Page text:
[plt-scheme] 301.4

From: Matthew Flatt (mflatt at cs.utah.edu)
Date: Wed Feb 1 18:19:46 EST 2006

At Tue, 31 Jan 2006 21:39:56 -0800, Jim Blandy wrote:
> On 1/30/06, Matthew Flatt <mflatt at cs.utah.edu> wrote:
> > For now, typical speedups from JIT compilation are in the range 1x
> > (i.e., no speedup) to 1.3x, with an occasional 2x or 4x. The JIT rarely
> > slows any program --- though, of course, it's possible.
> Are you comparing the JIT to mzc, or to the bytecode interpreter?


> If the interpreter, I'm surprised.  are there bytecodes for which you
> emit slower code than the interpreter path for that bytecode?  Or does
> a lowered instruction cache hit rate eat your gains?

The reason for the small JIT gain is that the bytecode is translated
directly to native code, with no high-level analysis. The only gain is
in removing some branching and jumping compared to the interpreter ---
and there's still plenty of branching and jumping.

> Don't get me wrong --- this is a great hack.  But for goodness' sake,
> why would one plunge into the hair and non-portability of native code
> generation if one doesn't get a nice hefty speed boost from it?  That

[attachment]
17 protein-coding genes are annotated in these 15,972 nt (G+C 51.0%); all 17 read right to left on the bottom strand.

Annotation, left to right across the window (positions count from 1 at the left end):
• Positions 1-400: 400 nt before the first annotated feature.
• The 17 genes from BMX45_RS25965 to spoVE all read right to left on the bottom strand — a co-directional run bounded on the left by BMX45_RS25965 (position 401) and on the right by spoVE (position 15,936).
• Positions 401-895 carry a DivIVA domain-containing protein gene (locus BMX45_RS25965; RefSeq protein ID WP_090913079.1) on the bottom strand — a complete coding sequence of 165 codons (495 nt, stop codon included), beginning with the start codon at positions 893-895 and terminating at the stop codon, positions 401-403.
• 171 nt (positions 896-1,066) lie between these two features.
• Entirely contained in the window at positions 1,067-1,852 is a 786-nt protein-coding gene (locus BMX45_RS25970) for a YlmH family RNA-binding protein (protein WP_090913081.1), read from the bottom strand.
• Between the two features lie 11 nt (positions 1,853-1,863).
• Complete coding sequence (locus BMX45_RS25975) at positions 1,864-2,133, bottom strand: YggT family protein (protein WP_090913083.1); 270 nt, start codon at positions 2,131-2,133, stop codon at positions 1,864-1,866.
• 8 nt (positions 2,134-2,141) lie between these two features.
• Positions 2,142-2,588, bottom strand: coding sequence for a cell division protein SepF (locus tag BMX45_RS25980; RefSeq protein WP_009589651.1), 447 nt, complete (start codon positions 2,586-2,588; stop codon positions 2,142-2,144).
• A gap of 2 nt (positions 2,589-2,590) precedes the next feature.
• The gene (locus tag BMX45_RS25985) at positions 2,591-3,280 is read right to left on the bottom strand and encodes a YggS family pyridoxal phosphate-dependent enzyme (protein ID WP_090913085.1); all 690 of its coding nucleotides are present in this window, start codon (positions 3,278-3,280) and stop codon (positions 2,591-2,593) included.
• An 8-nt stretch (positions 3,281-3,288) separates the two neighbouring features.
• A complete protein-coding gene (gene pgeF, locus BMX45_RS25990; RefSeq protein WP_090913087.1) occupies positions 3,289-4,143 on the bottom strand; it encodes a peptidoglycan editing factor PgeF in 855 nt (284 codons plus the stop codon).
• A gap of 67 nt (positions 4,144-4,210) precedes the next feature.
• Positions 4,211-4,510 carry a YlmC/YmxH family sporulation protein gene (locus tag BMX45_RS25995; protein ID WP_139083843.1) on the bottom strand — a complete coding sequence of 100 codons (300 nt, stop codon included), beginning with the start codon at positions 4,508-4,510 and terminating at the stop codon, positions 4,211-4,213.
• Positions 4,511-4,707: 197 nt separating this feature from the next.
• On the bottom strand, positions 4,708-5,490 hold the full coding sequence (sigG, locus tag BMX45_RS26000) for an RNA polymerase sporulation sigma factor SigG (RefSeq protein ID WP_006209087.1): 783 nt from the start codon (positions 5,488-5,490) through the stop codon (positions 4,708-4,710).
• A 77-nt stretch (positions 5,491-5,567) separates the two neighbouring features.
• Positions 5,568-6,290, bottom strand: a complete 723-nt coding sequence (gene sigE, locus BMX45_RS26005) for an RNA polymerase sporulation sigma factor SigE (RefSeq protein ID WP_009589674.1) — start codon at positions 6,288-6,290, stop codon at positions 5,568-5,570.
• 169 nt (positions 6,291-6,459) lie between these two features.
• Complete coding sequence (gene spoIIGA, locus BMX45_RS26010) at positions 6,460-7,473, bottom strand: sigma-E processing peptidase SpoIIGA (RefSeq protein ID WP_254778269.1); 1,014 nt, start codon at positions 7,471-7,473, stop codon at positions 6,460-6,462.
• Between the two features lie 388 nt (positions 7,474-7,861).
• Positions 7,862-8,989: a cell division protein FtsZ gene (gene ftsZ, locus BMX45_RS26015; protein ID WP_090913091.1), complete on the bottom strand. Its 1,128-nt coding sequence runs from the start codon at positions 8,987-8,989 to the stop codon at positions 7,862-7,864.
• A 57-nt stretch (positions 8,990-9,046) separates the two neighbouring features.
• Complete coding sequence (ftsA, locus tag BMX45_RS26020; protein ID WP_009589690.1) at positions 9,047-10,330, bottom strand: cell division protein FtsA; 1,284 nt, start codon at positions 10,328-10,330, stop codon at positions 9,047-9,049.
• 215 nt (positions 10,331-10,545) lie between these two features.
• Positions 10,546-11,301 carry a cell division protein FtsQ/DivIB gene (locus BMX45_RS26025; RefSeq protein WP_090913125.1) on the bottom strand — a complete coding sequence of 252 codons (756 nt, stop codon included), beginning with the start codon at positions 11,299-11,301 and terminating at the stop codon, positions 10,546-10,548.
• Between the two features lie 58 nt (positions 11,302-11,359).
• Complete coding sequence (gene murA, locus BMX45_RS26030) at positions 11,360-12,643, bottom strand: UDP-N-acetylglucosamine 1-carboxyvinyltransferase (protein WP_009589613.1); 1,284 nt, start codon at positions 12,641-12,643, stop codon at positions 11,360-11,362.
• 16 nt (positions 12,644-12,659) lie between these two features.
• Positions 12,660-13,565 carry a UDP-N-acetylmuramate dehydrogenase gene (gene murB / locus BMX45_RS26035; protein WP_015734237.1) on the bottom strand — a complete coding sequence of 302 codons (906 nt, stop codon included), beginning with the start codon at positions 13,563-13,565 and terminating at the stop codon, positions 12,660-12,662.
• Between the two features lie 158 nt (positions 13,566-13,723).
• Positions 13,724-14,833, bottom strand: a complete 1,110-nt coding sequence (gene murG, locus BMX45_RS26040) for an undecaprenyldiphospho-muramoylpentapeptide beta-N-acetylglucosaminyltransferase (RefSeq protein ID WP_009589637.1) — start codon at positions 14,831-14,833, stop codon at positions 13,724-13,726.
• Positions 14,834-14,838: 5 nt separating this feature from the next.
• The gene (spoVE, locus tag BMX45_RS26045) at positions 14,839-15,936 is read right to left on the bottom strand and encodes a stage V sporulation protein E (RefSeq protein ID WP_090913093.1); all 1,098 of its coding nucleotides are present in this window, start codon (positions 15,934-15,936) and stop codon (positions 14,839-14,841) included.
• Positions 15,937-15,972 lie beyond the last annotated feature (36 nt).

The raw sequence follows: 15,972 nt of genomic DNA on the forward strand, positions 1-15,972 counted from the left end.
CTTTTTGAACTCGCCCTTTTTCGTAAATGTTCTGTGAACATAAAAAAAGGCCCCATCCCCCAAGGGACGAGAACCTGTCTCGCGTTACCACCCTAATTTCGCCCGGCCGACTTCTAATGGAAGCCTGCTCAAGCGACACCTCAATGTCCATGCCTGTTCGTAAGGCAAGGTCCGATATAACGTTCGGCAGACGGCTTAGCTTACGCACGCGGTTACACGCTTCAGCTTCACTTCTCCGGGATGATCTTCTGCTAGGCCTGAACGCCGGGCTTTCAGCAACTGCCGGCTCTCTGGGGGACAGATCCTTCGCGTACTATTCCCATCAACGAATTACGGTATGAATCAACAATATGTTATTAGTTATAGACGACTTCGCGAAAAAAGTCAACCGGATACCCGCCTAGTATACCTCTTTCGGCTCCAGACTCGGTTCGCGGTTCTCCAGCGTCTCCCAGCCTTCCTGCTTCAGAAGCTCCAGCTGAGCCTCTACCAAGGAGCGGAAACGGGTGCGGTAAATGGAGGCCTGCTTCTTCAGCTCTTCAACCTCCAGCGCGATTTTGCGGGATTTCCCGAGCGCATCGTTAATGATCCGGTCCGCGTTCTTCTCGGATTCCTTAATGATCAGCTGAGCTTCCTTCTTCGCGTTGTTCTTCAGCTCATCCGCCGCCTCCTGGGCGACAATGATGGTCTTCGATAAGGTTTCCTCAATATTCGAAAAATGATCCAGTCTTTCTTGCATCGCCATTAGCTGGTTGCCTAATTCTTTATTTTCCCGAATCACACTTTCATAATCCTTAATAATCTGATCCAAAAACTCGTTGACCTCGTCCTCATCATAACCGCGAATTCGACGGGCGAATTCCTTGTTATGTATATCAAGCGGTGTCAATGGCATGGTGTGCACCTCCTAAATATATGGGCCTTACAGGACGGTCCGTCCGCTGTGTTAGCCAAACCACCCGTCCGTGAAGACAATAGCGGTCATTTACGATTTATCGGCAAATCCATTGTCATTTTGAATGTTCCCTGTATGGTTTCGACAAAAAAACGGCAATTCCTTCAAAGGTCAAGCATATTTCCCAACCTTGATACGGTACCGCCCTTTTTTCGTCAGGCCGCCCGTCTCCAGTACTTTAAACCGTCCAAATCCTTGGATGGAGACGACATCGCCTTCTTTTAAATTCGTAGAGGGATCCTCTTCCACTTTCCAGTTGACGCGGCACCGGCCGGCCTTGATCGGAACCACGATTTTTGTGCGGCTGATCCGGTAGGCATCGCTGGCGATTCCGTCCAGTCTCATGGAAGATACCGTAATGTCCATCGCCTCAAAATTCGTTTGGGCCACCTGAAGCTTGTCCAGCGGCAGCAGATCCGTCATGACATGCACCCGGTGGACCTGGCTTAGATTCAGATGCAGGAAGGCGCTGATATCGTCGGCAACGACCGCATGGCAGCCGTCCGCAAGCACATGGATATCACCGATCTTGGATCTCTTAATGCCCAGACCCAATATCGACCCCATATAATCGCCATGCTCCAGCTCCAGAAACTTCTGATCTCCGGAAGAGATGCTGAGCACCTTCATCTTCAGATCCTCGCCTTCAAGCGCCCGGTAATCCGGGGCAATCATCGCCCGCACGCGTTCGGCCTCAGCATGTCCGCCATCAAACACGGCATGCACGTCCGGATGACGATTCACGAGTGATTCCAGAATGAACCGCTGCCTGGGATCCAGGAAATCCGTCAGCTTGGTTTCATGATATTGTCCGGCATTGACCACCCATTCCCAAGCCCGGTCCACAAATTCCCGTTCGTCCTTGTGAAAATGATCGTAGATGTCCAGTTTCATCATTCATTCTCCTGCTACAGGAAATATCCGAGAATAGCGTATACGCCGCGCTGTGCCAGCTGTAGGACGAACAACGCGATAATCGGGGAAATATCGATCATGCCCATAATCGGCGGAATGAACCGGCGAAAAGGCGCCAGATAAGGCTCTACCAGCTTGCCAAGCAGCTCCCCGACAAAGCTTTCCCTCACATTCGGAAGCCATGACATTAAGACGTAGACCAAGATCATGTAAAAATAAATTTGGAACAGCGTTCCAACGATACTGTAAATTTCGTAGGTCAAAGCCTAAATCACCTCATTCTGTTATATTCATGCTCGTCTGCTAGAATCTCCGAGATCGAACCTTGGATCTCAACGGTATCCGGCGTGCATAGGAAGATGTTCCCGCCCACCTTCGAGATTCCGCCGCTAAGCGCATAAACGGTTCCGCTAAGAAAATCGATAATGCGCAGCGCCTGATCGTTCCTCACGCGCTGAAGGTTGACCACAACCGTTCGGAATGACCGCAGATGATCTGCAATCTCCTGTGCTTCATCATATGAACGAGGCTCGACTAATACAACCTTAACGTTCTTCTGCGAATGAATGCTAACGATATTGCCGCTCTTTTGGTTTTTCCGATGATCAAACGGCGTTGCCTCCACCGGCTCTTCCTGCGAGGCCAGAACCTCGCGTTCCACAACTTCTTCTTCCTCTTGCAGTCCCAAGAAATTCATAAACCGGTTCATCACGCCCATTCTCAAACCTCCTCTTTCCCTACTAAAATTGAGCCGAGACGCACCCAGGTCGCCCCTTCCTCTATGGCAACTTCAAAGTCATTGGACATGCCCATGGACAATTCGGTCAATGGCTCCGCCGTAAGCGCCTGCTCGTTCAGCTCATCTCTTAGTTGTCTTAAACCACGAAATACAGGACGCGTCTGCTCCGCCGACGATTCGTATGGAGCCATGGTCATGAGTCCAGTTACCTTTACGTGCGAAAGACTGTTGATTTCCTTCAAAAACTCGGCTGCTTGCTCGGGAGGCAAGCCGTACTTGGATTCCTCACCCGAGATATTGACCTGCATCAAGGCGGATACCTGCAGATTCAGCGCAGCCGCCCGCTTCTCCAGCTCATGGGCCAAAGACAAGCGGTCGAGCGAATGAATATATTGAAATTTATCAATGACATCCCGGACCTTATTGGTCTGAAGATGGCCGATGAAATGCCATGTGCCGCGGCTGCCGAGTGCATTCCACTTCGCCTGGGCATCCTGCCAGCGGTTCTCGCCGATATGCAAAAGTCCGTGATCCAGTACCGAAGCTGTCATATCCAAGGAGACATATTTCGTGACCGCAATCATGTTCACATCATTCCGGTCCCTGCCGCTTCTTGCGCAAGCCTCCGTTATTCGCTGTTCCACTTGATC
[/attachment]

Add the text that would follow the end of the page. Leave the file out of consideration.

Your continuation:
> is, why isn't the bytecode interpreter a sufficient stopgap until the
> "real thing" is ready?

Well, it's difficult to know ow much speed boost is available without
actually implementing it.

And then it's difficult to know whether a relatively easy 1.3x is worth
keeping, considering the overhead, without implementing the rest of the
infrastructure... and so on. From my perspective, it's *still* no clear
whether it's worthwhile or worthless.

In any case, the non-portable part (generating the native-code bytes)
was easy. The hard part was setting up the JIT infrastructure, and that
may be useful for the real thing --- even if only in terms of experience.


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